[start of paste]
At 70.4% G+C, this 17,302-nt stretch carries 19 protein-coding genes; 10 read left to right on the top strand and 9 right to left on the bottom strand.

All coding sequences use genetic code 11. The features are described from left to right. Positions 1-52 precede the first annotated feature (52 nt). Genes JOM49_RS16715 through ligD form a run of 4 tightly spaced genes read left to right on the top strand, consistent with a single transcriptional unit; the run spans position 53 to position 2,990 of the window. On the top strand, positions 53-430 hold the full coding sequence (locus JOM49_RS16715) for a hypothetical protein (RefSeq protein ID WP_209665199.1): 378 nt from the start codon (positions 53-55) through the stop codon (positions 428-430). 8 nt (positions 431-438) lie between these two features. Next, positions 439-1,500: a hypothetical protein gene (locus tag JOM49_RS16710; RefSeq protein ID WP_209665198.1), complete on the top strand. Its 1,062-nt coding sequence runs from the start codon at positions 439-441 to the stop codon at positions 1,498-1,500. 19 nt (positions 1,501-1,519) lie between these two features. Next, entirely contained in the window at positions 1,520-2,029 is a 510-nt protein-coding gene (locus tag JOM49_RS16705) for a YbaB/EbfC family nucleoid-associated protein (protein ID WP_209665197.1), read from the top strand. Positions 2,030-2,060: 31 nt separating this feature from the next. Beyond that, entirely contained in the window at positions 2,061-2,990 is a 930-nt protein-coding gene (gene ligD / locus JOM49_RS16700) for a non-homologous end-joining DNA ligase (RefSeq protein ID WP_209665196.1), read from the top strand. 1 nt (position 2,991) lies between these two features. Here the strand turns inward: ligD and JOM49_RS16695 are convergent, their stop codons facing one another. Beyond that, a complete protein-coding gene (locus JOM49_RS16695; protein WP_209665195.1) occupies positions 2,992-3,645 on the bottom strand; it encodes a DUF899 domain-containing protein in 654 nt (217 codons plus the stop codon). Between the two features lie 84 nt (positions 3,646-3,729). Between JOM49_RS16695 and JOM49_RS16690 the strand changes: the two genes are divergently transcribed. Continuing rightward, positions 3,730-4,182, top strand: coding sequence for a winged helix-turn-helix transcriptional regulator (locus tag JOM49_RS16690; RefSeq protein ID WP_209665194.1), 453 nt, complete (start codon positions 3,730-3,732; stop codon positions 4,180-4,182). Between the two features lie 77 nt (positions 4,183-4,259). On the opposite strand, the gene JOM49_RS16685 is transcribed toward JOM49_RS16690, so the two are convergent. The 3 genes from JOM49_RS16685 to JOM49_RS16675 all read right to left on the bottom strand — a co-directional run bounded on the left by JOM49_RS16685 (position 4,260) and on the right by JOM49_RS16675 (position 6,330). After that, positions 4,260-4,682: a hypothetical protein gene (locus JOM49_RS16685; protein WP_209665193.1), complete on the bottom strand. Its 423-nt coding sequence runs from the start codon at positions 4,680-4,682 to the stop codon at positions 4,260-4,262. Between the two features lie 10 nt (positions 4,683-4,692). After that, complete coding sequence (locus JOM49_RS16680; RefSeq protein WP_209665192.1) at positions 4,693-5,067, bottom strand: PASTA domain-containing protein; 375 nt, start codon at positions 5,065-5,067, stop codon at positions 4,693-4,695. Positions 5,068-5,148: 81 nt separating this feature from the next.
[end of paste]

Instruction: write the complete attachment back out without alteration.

At 70.4% G+C, this 17,302-nt stretch carries 19 protein-coding genes; 10 read left to right on the top strand and 9 right to left on the bottom strand.

All coding sequences use genetic code 11. The features are described from left to right. Positions 1-52 precede the first annotated feature (52 nt). Genes JOM49_RS16715 through ligD form a run of 4 tightly spaced genes read left to right on the top strand, consistent with a single transcriptional unit; the run spans position 53 to position 2,990 of the window. On the top strand, positions 53-430 hold the full coding sequence (locus JOM49_RS16715) for a hypothetical protein (RefSeq protein ID WP_209665199.1): 378 nt from the start codon (positions 53-55) through the stop codon (positions 428-430). 8 nt (positions 431-438) lie between these two features. Next, positions 439-1,500: a hypothetical protein gene (locus tag JOM49_RS16710; RefSeq protein ID WP_209665198.1), complete on the top strand. Its 1,062-nt coding sequence runs from the start codon at positions 439-441 to the stop codon at positions 1,498-1,500. 19 nt (positions 1,501-1,519) lie between these two features. Next, entirely contained in the window at positions 1,520-2,029 is a 510-nt protein-coding gene (locus tag JOM49_RS16705) for a YbaB/EbfC family nucleoid-associated protein (protein ID WP_209665197.1), read from the top strand. Positions 2,030-2,060: 31 nt separating this feature from the next. Beyond that, entirely contained in the window at positions 2,061-2,990 is a 930-nt protein-coding gene (gene ligD / locus JOM49_RS16700) for a non-homologous end-joining DNA ligase (RefSeq protein ID WP_209665196.1), read from the top strand. 1 nt (position 2,991) lies between these two features. Here the strand turns inward: ligD and JOM49_RS16695 are convergent, their stop codons facing one another. Beyond that, a complete protein-coding gene (locus JOM49_RS16695; protein WP_209665195.1) occupies positions 2,992-3,645 on the bottom strand; it encodes a DUF899 domain-containing protein in 654 nt (217 codons plus the stop codon). Between the two features lie 84 nt (positions 3,646-3,729). Between JOM49_RS16695 and JOM49_RS16690 the strand changes: the two genes are divergently transcribed. Continuing rightward, positions 3,730-4,182, top strand: coding sequence for a winged helix-turn-helix transcriptional regulator (locus tag JOM49_RS16690; RefSeq protein ID WP_209665194.1), 453 nt, complete (start codon positions 3,730-3,732; stop codon positions 4,180-4,182). Between the two features lie 77 nt (positions 4,183-4,259). On the opposite strand, the gene JOM49_RS16685 is transcribed toward JOM49_RS16690, so the two are convergent. The 3 genes from JOM49_RS16685 to JOM49_RS16675 all read right to left on the bottom strand — a co-directional run bounded on the left by JOM49_RS16685 (position 4,260) and on the right by JOM49_RS16675 (position 6,330). After that, positions 4,260-4,682: a hypothetical protein gene (locus JOM49_RS16685; protein WP_209665193.1), complete on the bottom strand. Its 423-nt coding sequence runs from the start codon at positions 4,680-4,682 to the stop codon at positions 4,260-4,262. Between the two features lie 10 nt (positions 4,683-4,692). After that, complete coding sequence (locus JOM49_RS16680; RefSeq protein WP_209665192.1) at positions 4,693-5,067, bottom strand: PASTA domain-containing protein; 375 nt, start codon at positions 5,065-5,067, stop codon at positions 4,693-4,695. Positions 5,068-5,148: 81 nt separating this feature from the next.